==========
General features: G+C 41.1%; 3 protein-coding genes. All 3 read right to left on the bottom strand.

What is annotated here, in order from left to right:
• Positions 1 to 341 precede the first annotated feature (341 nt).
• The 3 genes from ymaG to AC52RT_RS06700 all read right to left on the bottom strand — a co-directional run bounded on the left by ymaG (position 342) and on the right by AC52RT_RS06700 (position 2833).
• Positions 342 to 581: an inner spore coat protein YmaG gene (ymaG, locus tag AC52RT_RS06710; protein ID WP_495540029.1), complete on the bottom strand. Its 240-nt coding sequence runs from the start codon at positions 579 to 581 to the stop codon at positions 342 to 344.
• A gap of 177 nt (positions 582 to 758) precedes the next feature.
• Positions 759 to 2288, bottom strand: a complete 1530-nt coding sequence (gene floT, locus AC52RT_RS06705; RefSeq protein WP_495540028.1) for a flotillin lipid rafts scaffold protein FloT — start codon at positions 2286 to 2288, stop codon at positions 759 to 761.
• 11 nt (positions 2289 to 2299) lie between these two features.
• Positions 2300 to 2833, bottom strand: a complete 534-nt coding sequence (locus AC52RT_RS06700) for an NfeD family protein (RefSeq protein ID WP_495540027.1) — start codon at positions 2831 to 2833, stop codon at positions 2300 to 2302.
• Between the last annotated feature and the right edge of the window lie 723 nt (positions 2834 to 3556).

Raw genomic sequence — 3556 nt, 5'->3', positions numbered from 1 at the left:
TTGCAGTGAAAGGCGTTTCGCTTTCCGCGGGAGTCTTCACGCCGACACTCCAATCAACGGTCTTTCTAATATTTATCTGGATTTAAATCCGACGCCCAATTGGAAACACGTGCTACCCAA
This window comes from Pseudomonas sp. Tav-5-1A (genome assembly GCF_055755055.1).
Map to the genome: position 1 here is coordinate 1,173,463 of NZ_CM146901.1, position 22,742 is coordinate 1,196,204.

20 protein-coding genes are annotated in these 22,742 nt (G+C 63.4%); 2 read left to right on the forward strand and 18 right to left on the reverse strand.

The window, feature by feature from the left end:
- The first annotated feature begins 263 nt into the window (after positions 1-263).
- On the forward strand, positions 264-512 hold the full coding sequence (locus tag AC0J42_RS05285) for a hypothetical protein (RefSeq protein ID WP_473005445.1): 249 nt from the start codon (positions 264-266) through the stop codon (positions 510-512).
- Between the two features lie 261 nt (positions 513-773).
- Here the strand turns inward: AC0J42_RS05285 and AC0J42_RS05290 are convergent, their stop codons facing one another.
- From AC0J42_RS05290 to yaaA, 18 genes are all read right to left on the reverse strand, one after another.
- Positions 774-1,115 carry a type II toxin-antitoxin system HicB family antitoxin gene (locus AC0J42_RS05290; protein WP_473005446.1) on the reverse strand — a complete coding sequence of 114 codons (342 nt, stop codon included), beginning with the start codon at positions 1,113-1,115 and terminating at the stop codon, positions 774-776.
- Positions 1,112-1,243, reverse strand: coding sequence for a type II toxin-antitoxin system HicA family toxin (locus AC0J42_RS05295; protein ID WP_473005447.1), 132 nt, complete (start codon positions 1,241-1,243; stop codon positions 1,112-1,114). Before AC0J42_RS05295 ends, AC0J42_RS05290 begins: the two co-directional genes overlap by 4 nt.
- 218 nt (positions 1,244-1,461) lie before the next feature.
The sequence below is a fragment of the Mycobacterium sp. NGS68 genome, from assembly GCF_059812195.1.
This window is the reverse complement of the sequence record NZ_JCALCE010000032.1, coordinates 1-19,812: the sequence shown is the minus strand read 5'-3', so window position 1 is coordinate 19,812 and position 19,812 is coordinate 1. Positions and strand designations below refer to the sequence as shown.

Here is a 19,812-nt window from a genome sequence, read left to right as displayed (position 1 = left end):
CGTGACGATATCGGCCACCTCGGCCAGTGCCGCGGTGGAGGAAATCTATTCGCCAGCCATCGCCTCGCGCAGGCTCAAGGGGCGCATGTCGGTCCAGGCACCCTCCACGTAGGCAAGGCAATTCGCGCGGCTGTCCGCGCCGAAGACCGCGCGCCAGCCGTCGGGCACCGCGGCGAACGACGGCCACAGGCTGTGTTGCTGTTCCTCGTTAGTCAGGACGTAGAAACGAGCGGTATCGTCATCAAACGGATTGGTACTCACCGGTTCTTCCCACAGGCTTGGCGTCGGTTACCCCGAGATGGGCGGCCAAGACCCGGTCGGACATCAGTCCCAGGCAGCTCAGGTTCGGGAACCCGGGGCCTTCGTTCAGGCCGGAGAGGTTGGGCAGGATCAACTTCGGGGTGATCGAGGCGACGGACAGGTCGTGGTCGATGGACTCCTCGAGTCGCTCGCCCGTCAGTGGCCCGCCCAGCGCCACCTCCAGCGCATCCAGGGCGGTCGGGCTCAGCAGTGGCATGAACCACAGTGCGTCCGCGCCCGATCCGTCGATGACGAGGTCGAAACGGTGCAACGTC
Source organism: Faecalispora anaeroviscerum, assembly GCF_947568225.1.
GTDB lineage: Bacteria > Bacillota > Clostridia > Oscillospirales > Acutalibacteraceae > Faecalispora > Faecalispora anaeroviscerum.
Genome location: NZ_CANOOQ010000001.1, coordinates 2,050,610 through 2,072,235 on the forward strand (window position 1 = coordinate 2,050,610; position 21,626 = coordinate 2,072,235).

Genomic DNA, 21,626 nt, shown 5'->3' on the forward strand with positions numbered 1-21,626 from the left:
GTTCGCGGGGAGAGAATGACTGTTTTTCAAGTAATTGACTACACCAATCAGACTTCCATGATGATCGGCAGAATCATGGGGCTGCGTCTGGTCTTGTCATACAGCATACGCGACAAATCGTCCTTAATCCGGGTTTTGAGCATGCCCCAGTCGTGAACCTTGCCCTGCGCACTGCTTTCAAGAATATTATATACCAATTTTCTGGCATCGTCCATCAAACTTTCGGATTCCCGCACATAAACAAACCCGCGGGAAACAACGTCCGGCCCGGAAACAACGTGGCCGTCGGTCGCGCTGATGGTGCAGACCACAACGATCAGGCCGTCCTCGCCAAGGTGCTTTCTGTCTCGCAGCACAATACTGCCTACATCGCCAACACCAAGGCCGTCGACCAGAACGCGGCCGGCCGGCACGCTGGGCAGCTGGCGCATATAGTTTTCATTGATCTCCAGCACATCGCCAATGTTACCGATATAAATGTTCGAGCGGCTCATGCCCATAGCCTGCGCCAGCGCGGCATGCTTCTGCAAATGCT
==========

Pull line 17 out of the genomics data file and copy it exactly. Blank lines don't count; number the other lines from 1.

- The first annotated feature begins 263 nt into the window (after positions 1-263).